“This difference,” Holmes continued, “is not about semantics. Nor is it a mere academic question. Rather, it goes to the heart of what it means to be an American.”
Holmes said that some “national conservatives” want to tap into the energy of populism and nationalism channeled by President Donald Trump.
“They apparently think that traditional, fusionist conservatism and the American exceptional idea are not strong enough, they’re not muscular enough,” Holmes said, especially in regard to pushing back against globalism, progressivism, open borders, and limitless immigration, among other things.
Holmes said that while he understands and embraces some of these concerns, he thinks that there is an inherent problem with turning nationalism, with the emphasis on the “ism,” into an ideology.
I firmly believe that not all nation-states are the same. There have been times in history when nations have been associated with racism, ethnic supremacy, militarism, communism, and fascism.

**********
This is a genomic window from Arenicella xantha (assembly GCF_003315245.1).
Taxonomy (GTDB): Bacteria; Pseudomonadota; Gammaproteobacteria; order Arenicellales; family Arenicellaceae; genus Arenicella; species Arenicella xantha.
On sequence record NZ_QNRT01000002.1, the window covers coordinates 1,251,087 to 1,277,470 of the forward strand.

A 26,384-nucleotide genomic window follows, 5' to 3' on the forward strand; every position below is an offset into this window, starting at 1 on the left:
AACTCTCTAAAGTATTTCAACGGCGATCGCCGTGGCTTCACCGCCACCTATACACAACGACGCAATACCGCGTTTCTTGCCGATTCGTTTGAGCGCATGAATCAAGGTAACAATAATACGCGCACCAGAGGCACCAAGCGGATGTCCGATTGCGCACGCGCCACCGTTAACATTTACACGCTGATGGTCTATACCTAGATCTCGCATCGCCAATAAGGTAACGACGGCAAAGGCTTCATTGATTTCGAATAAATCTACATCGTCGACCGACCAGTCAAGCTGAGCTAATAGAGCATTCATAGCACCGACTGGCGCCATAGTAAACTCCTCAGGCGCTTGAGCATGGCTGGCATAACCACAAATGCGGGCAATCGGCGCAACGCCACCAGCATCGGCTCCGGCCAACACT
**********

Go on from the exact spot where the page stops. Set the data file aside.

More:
Rather than embrace this flawed tradition, we should rely on the longstanding conservative tradition of American exceptionalism. This tradition explains that what makes Americans different—what made America a great nation to begin with—was not language, ethnicity, or race, but the exceptional nature of a country that fused the creed of its founding principles with the lived experience of its culture and history. This is not ‘nationalism,’ and should not be equated or associated with the history of an idea and an ideology that is rooted in ideas and traditions that are foreign to the creedal nature of the American experience.
Mike Gonzalez, the Angeles T. Arredondo E Pluribus Unum senior fellow at Heritage, focused on the distinction of America as a country based on ideas rather than the ethnic nationalism typically at the heart of others.
“America was from the start the only nation that drew its authority from natural right … and remains so to this day,” Gonzalez said. “It derives its legitimacy from the idea that people are born with rights—not many, there’s not a whole panoply of rights—but very fundamental rights.”
These rights, Gonzalez said, were universal, belonging to all human beings, not just the people of any particular region or country.
“What is unique is that we are based on that, the Founders discussed this ad infinitum and they were very proud of the fact that they were unique in this,” Gonzalez said.